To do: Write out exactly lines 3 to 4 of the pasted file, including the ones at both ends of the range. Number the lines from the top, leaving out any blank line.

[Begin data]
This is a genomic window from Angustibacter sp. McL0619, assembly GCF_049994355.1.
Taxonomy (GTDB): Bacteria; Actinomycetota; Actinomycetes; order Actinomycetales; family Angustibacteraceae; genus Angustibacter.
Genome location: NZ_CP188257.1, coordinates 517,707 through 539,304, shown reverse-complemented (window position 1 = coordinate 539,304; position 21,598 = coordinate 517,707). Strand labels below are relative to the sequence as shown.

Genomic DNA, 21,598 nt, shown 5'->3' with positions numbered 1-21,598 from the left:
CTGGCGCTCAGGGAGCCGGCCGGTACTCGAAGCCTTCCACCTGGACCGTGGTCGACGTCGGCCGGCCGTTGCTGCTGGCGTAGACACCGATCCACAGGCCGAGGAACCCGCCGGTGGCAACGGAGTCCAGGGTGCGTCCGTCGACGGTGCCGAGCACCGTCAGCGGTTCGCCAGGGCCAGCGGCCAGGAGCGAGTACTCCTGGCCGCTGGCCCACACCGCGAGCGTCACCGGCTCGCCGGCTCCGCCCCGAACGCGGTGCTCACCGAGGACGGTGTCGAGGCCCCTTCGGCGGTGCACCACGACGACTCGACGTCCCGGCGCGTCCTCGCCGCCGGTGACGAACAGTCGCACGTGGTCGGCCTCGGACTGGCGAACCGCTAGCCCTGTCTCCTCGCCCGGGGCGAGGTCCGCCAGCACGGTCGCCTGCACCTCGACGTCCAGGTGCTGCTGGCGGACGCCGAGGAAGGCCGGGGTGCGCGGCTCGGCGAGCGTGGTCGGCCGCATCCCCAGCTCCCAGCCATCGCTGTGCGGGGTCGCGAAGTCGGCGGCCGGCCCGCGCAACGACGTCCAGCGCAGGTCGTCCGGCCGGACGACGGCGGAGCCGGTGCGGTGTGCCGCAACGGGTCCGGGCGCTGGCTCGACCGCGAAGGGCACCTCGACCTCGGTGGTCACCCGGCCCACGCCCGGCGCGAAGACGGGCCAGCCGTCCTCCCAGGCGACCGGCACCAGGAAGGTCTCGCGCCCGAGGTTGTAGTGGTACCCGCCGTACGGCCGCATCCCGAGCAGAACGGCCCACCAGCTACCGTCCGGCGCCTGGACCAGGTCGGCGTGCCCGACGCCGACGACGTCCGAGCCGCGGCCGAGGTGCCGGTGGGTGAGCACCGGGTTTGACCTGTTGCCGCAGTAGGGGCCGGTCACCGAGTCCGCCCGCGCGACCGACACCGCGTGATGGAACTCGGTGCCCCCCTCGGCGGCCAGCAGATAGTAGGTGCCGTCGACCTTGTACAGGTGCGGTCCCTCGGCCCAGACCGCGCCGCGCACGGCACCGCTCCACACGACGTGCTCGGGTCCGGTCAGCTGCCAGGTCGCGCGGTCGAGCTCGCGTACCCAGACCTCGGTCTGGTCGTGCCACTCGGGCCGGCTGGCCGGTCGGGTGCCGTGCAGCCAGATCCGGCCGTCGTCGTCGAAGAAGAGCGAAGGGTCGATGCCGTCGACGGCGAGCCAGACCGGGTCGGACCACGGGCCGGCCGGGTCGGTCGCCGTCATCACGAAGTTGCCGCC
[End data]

Genome location: NZ_CP188257.1, coordinates 517,707 through 539,304, shown reverse-complemented (window position 1 = coordinate 539,304; position 21,598 = coordinate 517,707). Strand labels below are relative to the sequence as shown.

Genomic DNA, 21,598 nt, shown 5'->3' with positions numbered 1-21,598 from the left: